Madagasikara Voakajy is involved in a project funded by the Darwin Initiative to improve the conservation of threatened chameleons and the develop sustainable use of other common and abundant chameleons.
This project is led by the Durrell Institute of Conservation and Ecology, with Madagasikara Voakajy as principle partners, in addition to the Malagasy government, IUCN, Conservation International and the Department of Animal Biology at the University of Antananarivo.
Broadly, this project is developing capacity and resources for the CITES Scienitifc and Management Authorities in Madagascar to provide strong scientific justification for commercial export of chameleons. This part of the project focuses on the application of scientific information to evaluate whether individual chameleon species can be collected from the wild without harming the overall population. In support of this, we are also conducting scientifc resarch on the ecology, density and habitat use of priority chameleon species. This work has been ongoing since 2006 and we have already published a number of our results:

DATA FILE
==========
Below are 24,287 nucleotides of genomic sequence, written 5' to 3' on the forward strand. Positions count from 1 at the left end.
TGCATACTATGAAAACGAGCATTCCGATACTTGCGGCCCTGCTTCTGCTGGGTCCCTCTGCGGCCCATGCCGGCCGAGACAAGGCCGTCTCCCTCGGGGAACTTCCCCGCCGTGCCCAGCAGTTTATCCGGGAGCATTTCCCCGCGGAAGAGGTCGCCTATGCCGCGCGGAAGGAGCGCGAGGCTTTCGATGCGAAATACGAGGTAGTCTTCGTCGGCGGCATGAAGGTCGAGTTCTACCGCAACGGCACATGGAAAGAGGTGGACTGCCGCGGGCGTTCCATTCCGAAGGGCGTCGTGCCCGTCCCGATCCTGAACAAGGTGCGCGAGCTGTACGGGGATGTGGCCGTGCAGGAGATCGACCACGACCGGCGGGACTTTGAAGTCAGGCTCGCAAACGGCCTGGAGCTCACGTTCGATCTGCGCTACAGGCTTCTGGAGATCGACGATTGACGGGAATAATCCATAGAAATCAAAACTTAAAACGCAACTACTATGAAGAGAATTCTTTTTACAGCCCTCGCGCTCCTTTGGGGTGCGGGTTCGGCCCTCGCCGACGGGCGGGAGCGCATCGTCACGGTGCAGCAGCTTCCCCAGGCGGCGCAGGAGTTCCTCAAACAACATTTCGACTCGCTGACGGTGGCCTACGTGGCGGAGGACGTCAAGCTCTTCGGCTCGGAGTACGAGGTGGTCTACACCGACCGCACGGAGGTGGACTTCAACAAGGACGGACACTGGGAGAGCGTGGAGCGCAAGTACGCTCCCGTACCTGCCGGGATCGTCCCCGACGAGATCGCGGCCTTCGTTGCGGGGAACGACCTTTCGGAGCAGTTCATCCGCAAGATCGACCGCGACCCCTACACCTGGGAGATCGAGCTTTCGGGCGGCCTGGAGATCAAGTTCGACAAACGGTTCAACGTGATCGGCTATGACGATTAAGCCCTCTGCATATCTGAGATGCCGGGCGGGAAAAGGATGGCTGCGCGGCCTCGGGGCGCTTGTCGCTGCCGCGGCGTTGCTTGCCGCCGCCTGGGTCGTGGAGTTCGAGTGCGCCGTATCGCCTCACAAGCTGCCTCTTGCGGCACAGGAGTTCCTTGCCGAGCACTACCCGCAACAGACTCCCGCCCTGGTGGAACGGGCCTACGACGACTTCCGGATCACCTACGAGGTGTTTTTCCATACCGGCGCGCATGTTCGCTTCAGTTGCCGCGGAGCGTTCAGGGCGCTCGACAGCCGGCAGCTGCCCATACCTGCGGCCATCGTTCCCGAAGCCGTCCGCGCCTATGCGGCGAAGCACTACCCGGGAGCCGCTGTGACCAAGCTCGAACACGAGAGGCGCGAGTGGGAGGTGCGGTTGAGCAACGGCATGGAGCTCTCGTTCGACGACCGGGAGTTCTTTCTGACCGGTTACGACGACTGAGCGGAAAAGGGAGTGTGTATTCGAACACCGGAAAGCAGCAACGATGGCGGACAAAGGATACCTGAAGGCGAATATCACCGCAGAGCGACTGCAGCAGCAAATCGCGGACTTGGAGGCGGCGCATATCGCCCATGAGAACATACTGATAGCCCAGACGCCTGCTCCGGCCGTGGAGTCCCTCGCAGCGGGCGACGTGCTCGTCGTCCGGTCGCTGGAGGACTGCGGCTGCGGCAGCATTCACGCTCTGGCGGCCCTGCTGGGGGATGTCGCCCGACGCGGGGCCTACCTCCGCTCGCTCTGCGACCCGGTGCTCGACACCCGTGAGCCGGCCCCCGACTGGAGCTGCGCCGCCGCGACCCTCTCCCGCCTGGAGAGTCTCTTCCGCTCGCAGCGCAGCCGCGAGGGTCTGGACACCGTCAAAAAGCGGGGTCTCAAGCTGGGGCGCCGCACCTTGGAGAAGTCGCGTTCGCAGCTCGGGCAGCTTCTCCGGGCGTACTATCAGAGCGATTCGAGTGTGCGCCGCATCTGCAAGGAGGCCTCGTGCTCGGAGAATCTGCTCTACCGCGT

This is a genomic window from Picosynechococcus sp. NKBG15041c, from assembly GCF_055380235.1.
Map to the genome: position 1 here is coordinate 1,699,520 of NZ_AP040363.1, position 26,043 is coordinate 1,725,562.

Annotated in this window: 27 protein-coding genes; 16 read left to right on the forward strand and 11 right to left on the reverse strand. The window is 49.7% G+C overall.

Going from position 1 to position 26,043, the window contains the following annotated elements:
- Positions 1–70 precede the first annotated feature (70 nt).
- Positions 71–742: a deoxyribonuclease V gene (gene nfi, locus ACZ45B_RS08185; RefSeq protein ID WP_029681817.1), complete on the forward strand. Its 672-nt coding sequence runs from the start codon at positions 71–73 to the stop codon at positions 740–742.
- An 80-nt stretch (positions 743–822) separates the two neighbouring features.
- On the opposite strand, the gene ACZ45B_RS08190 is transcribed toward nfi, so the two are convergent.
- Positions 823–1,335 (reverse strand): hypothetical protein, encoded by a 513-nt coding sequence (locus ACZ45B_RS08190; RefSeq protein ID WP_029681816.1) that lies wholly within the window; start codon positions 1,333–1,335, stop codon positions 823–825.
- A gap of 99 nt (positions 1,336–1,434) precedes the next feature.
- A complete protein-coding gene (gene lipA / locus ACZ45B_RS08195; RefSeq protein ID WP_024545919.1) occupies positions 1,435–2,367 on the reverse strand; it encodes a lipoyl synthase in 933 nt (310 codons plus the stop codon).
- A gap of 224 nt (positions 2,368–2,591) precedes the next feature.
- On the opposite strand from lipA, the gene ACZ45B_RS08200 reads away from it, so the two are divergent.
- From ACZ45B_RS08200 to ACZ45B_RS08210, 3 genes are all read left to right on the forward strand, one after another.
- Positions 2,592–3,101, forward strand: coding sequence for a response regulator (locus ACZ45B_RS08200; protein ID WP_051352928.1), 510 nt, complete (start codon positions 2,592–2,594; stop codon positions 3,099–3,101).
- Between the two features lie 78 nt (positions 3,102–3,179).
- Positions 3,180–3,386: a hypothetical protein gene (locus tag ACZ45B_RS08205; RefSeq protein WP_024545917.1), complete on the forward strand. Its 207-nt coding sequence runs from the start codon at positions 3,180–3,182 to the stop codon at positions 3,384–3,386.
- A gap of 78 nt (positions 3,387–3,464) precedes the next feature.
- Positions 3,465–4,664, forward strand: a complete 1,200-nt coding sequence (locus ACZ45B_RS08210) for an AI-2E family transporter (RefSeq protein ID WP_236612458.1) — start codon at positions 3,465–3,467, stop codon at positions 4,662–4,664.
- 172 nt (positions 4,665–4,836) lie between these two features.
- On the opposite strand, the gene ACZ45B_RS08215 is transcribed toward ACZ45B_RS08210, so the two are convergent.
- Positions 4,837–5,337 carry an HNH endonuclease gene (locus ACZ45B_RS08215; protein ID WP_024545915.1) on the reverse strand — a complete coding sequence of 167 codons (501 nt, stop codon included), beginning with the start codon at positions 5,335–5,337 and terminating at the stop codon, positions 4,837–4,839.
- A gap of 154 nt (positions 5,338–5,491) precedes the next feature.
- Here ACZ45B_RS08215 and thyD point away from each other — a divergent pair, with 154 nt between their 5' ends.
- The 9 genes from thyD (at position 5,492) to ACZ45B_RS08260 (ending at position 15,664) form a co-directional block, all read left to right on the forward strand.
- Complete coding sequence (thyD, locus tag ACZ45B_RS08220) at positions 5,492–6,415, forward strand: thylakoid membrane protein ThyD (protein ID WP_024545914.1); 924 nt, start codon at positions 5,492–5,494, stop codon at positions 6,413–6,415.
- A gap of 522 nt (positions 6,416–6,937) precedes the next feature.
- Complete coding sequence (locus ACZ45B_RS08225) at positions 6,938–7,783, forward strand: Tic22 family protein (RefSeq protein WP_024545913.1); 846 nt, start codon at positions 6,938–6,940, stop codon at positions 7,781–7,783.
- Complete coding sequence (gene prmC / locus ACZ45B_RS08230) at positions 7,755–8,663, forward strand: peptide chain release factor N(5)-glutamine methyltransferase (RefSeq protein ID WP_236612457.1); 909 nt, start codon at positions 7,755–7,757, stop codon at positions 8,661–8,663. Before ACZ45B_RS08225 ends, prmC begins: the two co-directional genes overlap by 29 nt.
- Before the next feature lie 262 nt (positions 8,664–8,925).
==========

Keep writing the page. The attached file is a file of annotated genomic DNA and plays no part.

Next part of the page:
In addition to supporting the sustainable and legal trade of some chameleons, we are also working to conserve and protect the most threatened chameleon species from extinction. This involves working with local communities, government and protected area management to reduce, where it exists, destruction of key chameleon habitat and any illegal collection for the pet trade.
We also have a strong tradition in training Malagasy students in chameleon biology and conservation and we are currently supporting five students, two from the University of Toliara and three from the University of Antananarivo.
This project is currently supported by: